Two Kenyan teachers win global award beating other giants

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  • The awards recognises educators who have created innovative approaches to driving excellence.
  • Bett MEA Women in EdTech Award is presented to the outstanding female individual that does trailblazing work.

Two Kenyan teachers have been named as the winners in the Bett MEA Awards 2020.

A Mombasa teacher, Dickson Karanja emerged top in the innovation in teaching and learning category while Radhika Lee from Nairobi International school won the Women in EdTech award beating Danielle Platten from UK and Linda Parsons from Deira International School UAE.

Bett MEA Innovation in Teaching and Learning Award is for educators who have created innovative approaches to driving excellence through innovation in education within the classroom.

The Bett MEA Women in EdTech Award is presented to the outstanding female individual that does trailblazing work in the field of Education Technology to enhance learning outcomes for students and staff.

Mr Karanja from Sacred Heart High School battled the award with Global Indian International School, Abu Dhabi and Shirin Farzana from Winchester school in UAE.

At the school, the teachers broke into prayers, songs and dance praising God for the win.

The school’s deputy principal, Ms Catherine Matuku led the teachers in congratulating the humble teacher for the win and flying the institution’s flag high.

“I am so happy; I cannot hide it I have been dancing ever since we got the news. We are currently doing exams but we will definitely plan a proper celebration for today we were thanking God and Mr Karanja for the win. We have to do something for the teacher, he has made us proud. He is passionate about ICT and he does it so diligently,” said Ms Matuku.

“This win means teachers from public schools can go a long way in achieving success. Mr Karanja can do anything for ICT, during holidays he goes out of his way to ensure his students undertake ICT lessons,” she added.

An emotional Mr Karanja was lost for words for an hour before granting us an interview.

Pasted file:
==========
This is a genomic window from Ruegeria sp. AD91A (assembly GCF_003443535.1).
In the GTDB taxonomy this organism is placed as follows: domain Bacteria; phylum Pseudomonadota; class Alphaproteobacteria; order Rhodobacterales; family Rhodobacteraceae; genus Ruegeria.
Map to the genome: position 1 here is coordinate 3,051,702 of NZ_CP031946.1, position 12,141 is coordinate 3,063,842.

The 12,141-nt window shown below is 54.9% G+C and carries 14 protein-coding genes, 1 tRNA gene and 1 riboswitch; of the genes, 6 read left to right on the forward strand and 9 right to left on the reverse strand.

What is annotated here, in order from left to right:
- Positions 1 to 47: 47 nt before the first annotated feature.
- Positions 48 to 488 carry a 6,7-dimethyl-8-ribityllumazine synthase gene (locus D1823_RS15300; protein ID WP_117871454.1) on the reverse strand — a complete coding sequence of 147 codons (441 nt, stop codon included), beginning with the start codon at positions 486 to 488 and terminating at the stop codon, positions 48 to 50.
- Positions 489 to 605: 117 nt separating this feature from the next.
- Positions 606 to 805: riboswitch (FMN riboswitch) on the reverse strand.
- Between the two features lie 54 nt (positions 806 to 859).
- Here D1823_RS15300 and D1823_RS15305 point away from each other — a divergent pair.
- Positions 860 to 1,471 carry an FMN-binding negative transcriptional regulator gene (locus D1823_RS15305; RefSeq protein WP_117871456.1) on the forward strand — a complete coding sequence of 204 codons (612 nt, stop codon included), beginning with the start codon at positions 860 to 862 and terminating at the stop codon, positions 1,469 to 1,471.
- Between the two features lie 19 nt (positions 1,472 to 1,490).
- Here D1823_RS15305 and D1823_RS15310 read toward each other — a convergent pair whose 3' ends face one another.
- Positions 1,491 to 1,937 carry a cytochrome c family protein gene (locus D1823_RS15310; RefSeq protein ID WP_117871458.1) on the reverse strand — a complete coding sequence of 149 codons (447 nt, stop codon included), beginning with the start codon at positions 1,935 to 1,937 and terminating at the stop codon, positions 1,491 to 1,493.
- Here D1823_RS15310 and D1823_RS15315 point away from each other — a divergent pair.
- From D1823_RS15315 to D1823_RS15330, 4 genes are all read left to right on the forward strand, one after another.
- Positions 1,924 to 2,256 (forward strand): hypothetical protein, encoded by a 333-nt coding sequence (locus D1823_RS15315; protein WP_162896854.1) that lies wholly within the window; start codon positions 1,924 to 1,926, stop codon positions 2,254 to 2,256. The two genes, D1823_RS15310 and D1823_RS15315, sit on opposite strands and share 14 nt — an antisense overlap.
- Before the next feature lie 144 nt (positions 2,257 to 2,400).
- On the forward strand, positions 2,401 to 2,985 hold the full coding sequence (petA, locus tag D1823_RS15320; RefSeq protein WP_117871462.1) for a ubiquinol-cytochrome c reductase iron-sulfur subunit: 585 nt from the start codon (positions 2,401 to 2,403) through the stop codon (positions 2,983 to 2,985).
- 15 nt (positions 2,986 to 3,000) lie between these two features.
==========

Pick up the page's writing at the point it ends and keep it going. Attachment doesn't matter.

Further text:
“First and foremost I want to thank God because it is all about Him. It has been a long journey and I cannot hide it, I am so excited. It is humbling moment in my career and little did I know God will take me this far,” he said.

Mr Karanja said he never expected the win because he was competing against giant international schools globally.

Surely no man is limited. My family is so excited, they are sending me congratulatory messages, they have been praying day and night. I cannot wait to break the news to my son, Elvis Karanja 13, who has also been helping me with ICT lessons,” he said.

“I am grateful to my parents, they saw something good in me and pushed me even when I refused to do teaching, they begged me to do it for their save. I have done it for them by honouring their counsel,” he added.

Bett MEA event director, Victoria James congratulated Mr Karanja for his achievement and revolutionising education sector.

Awards ceremony

He will get a trophy and certificate among other goodies when he travels to Dubai in 2021 for the awards ceremony.

“The awards were set to be held year but were hampered by the coronavirus pandemic. I will travel next year to Dubai for the ceremony,” he said, adding that he has never participated in the local teacher awards.

In 1994, Mr Karanja joined Egerton University after he was begged and persuaded by his parents. His parents were overjoyed being their first child to go to the university.

Mr Karanja wanted to join military or do any course in computer but his B- (minus) grade got him a Bachelor of Education Arts majoring Geography and Economics course at the university.

Coming from a family of teachers including his parents and three elder siblings, Mr Karanja wanted something different.

“I tried changing my course but it was impossible. My parents insisted that I should do the course I was selected for, they were so happy but I was very sad,” said Mr Karanja during an interview with Nation.

He graduated in 1998 and started teaching at Aberdare technical girl’s secondary school in Nyandarua, he later went to Skylink school in Nyahururu, Busara forest view academy then Mustard Seed schools in Nakuru.

He got his first posting in 2006 to St Theresa girl’s secondary school in Kilifi where he taught Geography and Business Studies.

In 2008 he was transferred to Sacred Heart High school in Mombasa where he is teaching geography and Business studies. He introduced ICT lessons to motivate his students.

“When I came here, I was discouraged and worried because of the poor performance. I had to improvise and spice up my teaching to ensure my students participate in class and learn. I went to YouTube and looked innovating ways to teach and motivate students but I tumbled on the use of technology,” he said.

In 2015, he bought a laptop to improvise his teaching through the unused school projectors. He started making power point slides and showing them video on different topics such as earthquakes and floods.

 

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